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How to Knit Your Own Markov Blanket

Philosophy and Predictive Processing (2017)

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  1. Hierarchical Markov Blankets and Adaptive Active Inference. [REVIEW]Michael David Kirchhoff - 2018 - Physics of Life Reviews 24.
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  • Just How Conservative is Conservative Predictive Processing?Paweł Gładziejewski - 2017 - Hybris. Revista de Filosofía 38:98-122.
    Predictive Processing (PP) framework construes perception and action (and perhaps other cognitive phenomena) as a matter of minimizing prediction error, i.e. the mismatch between the sensory input and sensory predictions generated by a hierarchically organized statistical model. There is a question of how PP fits into the debate between traditional, neurocentric and representation-heavy approaches in cognitive science and those approaches that see cognition as embodied, environmentally embedded, extended and (largely) representation-free. In the present paper, I aim to investigate and clarify (...)
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  • First Principles in the Life Sciences: The Free-Energy Principle, Organicism, and Mechanism.Matteo Colombo & Cory Wright - forthcoming - Synthese:1-26.
    The free-energy principle claims that biological systems behave adaptively maintaining their physical integrity only if they minimize the free energy of their sensory states. Originally proposed to account for perception, learning, and action, the free-energy principle has been applied to the evolution, development, morphology, and function of the brain, and has been called a “postulate,” a “mandatory principle,” and an “imperative.” While it might afford a theoretical foundation for understanding the complex relationship between physical environment, life, and mind, its epistemic (...)
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  • Rethinking Again.Shaun Gallagher - 2018 - Australasian Philosophical Review 2 (2):234-245.
    Volume 2, Issue 2, June 2018, Page 234-245.
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  • Phenomenology and Cognitive Science: Don’T Fear the Reductionist Bogey-Man.Jakob Hohwy - 2018 - Australasian Philosophical Review 2 (2):138-144.
    Shaun Gallagher calls for a radical rethinking of the concept of nature and he resists reduction of phenomenology to computational-neural science. However, classic, reductionist science, at least in contemporary computational guise, has the resources to accommodate insights from transcendental phenomenology. Reductionism should be embraced, not feared.
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  • The Projective Consciousness Model and Phenomenal Selfhood.Kenneth Williford, Daniel Bennequin, Karl Friston & David Rudrauf - 2018 - Frontiers in Psychology 9.
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  • Multiscale Integration: Beyond Internalism and Externalism.Maxwell J. D. Ramstead, Michael D. Kirchhoff, Axel Constant & Karl J. Friston - forthcoming - Synthese:1-30.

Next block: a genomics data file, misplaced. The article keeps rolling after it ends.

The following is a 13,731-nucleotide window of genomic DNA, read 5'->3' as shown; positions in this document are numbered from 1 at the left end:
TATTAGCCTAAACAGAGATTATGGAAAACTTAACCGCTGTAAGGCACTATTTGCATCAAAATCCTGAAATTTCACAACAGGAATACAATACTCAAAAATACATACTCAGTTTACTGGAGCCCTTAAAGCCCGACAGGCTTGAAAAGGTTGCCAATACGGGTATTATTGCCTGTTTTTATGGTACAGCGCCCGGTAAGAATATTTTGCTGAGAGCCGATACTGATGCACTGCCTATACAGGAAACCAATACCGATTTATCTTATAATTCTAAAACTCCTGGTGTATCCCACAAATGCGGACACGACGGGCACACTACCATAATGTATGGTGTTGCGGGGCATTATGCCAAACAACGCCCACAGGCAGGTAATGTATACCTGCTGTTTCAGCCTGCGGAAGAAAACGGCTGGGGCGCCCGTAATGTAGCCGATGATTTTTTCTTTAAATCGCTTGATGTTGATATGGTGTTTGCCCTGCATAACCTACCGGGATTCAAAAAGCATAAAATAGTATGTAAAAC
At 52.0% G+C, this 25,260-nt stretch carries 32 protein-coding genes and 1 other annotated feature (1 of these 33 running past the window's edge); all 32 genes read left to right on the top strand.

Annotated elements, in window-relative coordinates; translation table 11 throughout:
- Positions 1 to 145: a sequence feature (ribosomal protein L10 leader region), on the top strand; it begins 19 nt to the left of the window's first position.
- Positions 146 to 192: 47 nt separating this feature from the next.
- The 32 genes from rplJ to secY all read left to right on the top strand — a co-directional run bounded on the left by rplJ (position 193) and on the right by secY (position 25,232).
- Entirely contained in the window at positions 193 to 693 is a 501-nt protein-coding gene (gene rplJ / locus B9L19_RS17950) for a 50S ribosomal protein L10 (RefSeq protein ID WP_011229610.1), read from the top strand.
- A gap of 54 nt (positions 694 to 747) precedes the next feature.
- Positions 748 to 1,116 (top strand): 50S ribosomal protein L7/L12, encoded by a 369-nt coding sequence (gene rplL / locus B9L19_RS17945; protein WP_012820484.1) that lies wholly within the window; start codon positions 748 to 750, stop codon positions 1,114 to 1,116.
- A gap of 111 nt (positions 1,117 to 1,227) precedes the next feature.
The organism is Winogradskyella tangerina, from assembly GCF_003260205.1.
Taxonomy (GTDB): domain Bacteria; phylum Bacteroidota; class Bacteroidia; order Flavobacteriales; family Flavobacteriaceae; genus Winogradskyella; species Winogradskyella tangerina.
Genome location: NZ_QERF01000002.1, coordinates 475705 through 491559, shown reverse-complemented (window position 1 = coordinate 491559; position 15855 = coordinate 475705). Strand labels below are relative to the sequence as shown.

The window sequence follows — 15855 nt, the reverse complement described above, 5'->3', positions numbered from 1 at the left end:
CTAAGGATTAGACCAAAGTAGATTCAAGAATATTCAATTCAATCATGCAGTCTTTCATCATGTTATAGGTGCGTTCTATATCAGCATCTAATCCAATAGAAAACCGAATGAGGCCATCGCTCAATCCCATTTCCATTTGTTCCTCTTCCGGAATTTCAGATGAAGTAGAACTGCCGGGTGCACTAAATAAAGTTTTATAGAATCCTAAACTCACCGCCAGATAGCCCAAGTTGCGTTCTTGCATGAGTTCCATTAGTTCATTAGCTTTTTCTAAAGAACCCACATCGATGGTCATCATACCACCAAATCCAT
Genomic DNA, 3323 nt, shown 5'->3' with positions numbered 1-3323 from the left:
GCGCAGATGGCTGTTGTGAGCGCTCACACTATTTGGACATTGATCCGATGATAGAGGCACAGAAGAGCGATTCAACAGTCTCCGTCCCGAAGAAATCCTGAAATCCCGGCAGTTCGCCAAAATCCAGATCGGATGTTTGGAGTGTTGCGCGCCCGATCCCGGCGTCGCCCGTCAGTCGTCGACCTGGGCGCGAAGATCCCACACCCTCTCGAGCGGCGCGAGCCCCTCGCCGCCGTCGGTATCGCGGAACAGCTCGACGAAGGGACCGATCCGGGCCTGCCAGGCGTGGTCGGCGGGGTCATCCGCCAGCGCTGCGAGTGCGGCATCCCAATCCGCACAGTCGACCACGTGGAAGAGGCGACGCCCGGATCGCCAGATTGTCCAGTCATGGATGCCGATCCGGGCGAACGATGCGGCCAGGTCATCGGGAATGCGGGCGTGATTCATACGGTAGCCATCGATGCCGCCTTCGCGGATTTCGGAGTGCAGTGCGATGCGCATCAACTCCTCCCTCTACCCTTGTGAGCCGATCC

We present a multiscale integrationist interpretation of the boundaries of cognitive systems, using the Markov blanket formalism of the variational free energy principle. This interpretation is intended as a corrective for the philosophical debate over internalist and externalist interpretations of cognitive boundaries; we stake out a compromise position. We first survey key principles of new radical views of cognition. We then describe an internalist interpretation premised on the Markov blanket formalism. Having reviewed these accounts, we develop our positive multiscale account. (...)
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  • A Theory of Predictive Dissonance: Predictive Processing Presents a New Take on Cognitive Dissonance.Roope Oskari Kaaronen - 2018 - Frontiers in Psychology 9.
    This article is a comparative study between predictive processing (PP, or predictive coding) and cognitive dissonance (CD) theory. The theory of CD, one of the most influential and extensively studied theories in social psychology, is shown to be highly compatible with recent developments in PP. This is particularly evident in the notion that both theories deal with strategies to reduce perceived error signals. However, reasons exist to update the theory of CD to one of “predictive dissonance.” First, the hierarchical PP (...)
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  • Predictive Processing and the Representation Wars.Daniel Williams - 2018 - Minds and Machines 28 (1):141-172.
    Clark has recently suggested that predictive processing advances a theory of neural function with the resources to put an ecumenical end to the “representation wars” of recent cognitive science. In this paper I defend and develop this suggestion. First, I broaden the representation wars to include three foundational challenges to representational cognitive science. Second, I articulate three features of predictive processing’s account of internal representation that distinguish it from more orthodox representationalist frameworks. Specifically, I argue that it posits a resemblance-based (...)
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